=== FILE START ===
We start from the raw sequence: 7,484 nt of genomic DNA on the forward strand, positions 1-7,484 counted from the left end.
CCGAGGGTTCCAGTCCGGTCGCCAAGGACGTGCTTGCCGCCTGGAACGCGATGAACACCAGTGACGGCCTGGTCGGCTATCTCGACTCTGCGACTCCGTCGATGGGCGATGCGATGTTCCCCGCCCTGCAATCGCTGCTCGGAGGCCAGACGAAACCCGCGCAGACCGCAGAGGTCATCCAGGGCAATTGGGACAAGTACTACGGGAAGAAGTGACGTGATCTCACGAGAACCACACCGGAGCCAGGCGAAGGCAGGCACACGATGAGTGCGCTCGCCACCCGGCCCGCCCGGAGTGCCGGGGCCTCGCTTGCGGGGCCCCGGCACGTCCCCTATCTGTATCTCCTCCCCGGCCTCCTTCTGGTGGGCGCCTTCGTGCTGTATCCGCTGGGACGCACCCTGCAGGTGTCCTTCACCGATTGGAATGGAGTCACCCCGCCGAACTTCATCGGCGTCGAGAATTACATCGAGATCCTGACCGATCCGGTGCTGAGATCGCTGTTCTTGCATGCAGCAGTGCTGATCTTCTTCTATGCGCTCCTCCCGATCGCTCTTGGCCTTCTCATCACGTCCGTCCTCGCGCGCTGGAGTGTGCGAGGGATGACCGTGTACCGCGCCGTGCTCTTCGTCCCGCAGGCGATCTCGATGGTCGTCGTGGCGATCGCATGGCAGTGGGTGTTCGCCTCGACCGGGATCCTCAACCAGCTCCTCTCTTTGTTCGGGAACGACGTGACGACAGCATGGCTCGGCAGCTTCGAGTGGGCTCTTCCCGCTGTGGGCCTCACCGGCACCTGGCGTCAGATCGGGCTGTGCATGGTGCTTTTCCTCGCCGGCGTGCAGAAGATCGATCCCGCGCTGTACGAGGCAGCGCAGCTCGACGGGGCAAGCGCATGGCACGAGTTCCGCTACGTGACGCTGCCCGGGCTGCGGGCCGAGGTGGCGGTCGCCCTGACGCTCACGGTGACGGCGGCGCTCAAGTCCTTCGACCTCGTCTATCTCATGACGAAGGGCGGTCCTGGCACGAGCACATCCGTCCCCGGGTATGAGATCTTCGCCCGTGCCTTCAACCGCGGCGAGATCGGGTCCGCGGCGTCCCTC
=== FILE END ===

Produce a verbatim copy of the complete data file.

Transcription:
We start from the raw sequence: 7,484 nt of genomic DNA on the forward strand, positions 1-7,484 counted from the left end.
CCGAGGGTTCCAGTCCGGTCGCCAAGGACGTGCTTGCCGCCTGGAACGCGATGAACACCAGTGACGGCCTGGTCGGCTATCTCGACTCTGCGACTCCGTCGATGGGCGATGCGATGTTCCCCGCCCTGCAATCGCTGCTCGGAGGCCAGACGAAACCCGCGCAGACCGCAGAGGTCATCCAGGGCAATTGGGACAAGTACTACGGGAAGAAGTGACGTGATCTCACGAGAACCACACCGGAGCCAGGCGAAGGCAGGCACACGATGAGTGCGCTCGCCACCCGGCCCGCCCGGAGTGCCGGGGCCTCGCTTGCGGGGCCCCGGCACGTCCCCTATCTGTATCTCCTCCCCGGCCTCCTTCTGGTGGGCGCCTTCGTGCTGTATCCGCTGGGACGCACCCTGCAGGTGTCCTTCACCGATTGGAATGGAGTCACCCCGCCGAACTTCATCGGCGTCGAGAATTACATCGAGATCCTGACCGATCCGGTGCTGAGATCGCTGTTCTTGCATGCAGCAGTGCTGATCTTCTTCTATGCGCTCCTCCCGATCGCTCTTGGCCTTCTCATCACGTCCGTCCTCGCGCGCTGGAGTGTGCGAGGGATGACCGTGTACCGCGCCGTGCTCTTCGTCCCGCAGGCGATCTCGATGGTCGTCGTGGCGATCGCATGGCAGTGGGTGTTCGCCTCGACCGGGATCCTCAACCAGCTCCTCTCTTTGTTCGGGAACGACGTGACGACAGCATGGCTCGGCAGCTTCGAGTGGGCTCTTCCCGCTGTGGGCCTCACCGGCACCTGGCGTCAGATCGGGCTGTGCATGGTGCTTTTCCTCGCCGGCGTGCAGAAGATCGATCCCGCGCTGTACGAGGCAGCGCAGCTCGACGGGGCAAGCGCATGGCACGAGTTCCGCTACGTGACGCTGCCCGGGCTGCGGGCCGAGGTGGCGGTCGCCCTGACGCTCACGGTGACGGCGGCGCTCAAGTCCTTCGACCTCGTCTATCTCATGACGAAGGGCGGTCCTGGCACGAGCACATCCGTCCCCGGGTATGAGATCTTCGCCCGTGCCTTCAACCGCGGCGAGATCGGGTCCGCGGCGTCCCTC